I can juggle two balls like a genius. I can sometimes keep three up for a little bit. What Typhoon is trying to do is juggling a dozen or so balls while lit on fire. That I can’t do.
For those not familiar with Typhoon, they are 11 or 12 strong and make grandiose folk music by blending traditional rock instruments with a horn section, string section, two drummers, etc. The string section will come off as delicate as a china doll while the guitar is fuzzed out with distortion on the same song. Drums crash in shattering the delicate nature while the horns will be barely noticeable, holding the song up on one tune; only to see the reverse happen one tune later.
This is the Portland outfit’s second full length LP. While the first LP and the follow up EP was great, you could only wonder if they could continue to create music that resonated or if they would become a novelty act, more known for their sheer size. With so many moving pieces, things could go wrong in so many different ways. Fronted by Kyle Morton and his lyrics, White Lighter is absolutely mesmerizing.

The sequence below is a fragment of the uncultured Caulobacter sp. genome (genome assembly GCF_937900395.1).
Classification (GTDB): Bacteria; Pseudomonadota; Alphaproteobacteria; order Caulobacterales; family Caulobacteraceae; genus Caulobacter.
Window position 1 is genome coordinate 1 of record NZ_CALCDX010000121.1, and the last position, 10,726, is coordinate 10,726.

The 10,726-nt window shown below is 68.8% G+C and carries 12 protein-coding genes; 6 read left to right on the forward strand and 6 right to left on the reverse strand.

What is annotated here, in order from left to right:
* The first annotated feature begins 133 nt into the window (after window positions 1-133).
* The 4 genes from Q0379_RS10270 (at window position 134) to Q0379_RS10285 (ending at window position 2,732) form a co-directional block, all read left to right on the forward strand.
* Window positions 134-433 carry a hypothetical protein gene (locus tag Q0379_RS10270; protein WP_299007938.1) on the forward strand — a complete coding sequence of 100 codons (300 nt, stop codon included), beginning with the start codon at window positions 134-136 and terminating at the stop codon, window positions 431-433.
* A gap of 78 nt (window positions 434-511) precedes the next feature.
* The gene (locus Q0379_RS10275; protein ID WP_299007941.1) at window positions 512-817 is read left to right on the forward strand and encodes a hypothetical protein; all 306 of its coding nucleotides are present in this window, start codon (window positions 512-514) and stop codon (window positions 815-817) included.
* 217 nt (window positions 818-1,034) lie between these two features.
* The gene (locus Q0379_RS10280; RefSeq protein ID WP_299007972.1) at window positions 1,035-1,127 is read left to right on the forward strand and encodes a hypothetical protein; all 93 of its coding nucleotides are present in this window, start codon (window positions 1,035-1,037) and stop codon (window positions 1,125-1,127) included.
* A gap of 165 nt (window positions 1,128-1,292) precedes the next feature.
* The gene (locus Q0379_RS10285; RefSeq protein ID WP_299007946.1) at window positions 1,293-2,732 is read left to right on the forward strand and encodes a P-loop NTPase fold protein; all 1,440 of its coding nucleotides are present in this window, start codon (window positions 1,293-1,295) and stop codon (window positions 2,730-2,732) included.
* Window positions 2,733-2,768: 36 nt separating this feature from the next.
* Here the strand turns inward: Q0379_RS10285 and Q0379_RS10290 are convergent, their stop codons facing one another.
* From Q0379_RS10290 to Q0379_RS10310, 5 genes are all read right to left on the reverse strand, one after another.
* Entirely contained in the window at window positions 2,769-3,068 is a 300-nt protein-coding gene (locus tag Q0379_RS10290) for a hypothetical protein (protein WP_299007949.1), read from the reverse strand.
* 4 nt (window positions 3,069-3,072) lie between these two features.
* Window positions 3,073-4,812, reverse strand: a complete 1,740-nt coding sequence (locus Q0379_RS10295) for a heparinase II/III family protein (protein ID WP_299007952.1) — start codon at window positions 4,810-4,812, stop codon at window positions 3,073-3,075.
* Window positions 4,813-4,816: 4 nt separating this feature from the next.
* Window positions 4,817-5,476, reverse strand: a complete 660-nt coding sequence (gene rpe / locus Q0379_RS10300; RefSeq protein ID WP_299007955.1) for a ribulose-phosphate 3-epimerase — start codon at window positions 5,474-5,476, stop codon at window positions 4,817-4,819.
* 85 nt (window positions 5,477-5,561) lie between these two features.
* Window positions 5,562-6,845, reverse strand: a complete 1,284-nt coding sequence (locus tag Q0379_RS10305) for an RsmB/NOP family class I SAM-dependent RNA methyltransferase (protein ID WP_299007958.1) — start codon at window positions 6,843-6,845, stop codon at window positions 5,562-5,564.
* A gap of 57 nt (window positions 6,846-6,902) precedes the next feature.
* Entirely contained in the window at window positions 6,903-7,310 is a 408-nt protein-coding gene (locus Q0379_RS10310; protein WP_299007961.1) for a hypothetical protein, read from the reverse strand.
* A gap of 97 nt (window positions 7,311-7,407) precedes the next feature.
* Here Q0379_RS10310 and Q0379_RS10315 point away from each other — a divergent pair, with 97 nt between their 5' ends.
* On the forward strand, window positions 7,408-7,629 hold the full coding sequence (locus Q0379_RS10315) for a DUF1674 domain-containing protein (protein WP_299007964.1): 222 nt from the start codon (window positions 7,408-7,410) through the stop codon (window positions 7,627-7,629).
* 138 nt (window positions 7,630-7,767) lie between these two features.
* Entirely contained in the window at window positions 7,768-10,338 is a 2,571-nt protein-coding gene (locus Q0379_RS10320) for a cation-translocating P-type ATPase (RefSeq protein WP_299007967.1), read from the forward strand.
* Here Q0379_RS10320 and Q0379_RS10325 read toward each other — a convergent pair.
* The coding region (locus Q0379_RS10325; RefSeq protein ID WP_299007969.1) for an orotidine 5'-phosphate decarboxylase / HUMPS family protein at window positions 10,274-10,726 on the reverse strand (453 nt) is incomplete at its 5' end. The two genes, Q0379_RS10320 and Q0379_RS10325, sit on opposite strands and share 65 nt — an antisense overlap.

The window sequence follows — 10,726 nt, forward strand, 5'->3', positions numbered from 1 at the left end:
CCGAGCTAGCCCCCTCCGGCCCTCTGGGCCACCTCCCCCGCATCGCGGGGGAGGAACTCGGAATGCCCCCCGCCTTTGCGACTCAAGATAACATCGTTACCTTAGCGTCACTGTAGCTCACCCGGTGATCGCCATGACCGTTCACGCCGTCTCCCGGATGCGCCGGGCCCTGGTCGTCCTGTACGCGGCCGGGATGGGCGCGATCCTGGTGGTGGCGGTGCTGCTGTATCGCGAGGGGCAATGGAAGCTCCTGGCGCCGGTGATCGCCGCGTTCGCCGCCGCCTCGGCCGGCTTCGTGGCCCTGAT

In listening to Morton’s lyrics, it feels as if you are reading someone’s journal after they have passed. Love lost, opportunities missed, possibility of regrets. The fact that Morton escaped a serious illness permeates throughout the album. Arrangements vascillate between somber and bouncy on the same song, always finding a way to a massive finish – almost saying that no matter what life throws at you, push forward and you will be stonger for the challenge.
They are hitting the road this fall in support of White Lighter. I had the pleasure of catching them at Austin’s Central Presbyterian Church and it was an epic experience.